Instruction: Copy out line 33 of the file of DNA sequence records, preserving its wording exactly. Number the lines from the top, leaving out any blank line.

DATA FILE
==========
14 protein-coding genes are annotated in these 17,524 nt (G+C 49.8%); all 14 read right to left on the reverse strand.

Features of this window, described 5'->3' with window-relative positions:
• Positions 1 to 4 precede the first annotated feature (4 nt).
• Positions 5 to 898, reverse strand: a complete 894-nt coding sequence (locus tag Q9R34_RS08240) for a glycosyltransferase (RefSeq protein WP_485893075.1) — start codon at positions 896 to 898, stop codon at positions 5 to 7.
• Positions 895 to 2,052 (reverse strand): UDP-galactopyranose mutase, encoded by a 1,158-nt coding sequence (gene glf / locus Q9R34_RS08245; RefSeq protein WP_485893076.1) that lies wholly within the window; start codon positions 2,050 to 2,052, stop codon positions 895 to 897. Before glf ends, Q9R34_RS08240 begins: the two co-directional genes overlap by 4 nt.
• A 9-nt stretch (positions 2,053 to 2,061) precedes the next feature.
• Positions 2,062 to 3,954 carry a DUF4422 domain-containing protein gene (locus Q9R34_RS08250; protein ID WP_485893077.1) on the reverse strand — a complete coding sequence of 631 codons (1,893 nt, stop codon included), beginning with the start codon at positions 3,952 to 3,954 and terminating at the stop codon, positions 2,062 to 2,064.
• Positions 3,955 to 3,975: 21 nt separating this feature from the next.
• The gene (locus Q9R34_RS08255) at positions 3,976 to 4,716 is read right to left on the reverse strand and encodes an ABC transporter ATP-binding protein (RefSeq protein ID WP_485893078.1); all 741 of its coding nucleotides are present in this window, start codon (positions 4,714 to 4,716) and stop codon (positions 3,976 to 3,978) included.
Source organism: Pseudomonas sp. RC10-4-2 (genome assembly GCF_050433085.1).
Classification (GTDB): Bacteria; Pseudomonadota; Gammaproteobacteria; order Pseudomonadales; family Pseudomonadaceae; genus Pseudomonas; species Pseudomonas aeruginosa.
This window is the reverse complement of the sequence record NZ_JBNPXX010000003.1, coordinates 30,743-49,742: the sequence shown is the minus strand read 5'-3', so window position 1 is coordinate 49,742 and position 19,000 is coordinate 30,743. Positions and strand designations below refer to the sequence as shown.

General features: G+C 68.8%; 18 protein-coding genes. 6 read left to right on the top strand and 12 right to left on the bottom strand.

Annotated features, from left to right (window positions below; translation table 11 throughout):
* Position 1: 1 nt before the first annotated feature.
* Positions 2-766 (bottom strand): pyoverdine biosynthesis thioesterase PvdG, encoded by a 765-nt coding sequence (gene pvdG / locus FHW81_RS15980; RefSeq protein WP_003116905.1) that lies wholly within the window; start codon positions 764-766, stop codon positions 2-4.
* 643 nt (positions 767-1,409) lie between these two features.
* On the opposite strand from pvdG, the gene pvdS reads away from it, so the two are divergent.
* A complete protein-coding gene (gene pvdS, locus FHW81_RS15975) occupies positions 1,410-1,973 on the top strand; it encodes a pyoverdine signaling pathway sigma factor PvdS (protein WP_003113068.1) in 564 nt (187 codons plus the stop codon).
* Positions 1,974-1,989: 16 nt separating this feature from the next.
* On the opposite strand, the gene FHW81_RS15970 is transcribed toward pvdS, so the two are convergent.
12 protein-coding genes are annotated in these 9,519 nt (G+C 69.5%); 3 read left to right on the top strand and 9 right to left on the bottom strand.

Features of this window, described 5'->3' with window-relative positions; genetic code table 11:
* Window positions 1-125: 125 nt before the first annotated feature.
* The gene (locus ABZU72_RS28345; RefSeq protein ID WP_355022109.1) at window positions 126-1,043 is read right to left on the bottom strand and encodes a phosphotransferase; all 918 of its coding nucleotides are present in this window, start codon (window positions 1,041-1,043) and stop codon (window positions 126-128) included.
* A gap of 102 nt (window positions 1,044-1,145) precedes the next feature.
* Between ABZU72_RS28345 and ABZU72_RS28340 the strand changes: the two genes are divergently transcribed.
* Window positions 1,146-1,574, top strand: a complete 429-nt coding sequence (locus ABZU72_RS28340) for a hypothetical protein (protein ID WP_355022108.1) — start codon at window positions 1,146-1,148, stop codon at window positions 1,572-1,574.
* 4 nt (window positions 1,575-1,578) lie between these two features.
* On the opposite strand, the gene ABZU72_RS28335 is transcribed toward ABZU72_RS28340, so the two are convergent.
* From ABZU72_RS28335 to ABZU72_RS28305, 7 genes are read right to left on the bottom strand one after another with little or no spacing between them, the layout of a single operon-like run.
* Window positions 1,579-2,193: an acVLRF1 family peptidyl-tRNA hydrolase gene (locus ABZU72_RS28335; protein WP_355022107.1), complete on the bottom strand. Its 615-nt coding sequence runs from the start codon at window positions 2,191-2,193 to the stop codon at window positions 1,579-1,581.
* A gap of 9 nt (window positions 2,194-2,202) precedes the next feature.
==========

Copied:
* A gap of 9 nt (window positions 2,194-2,202) precedes the next feature.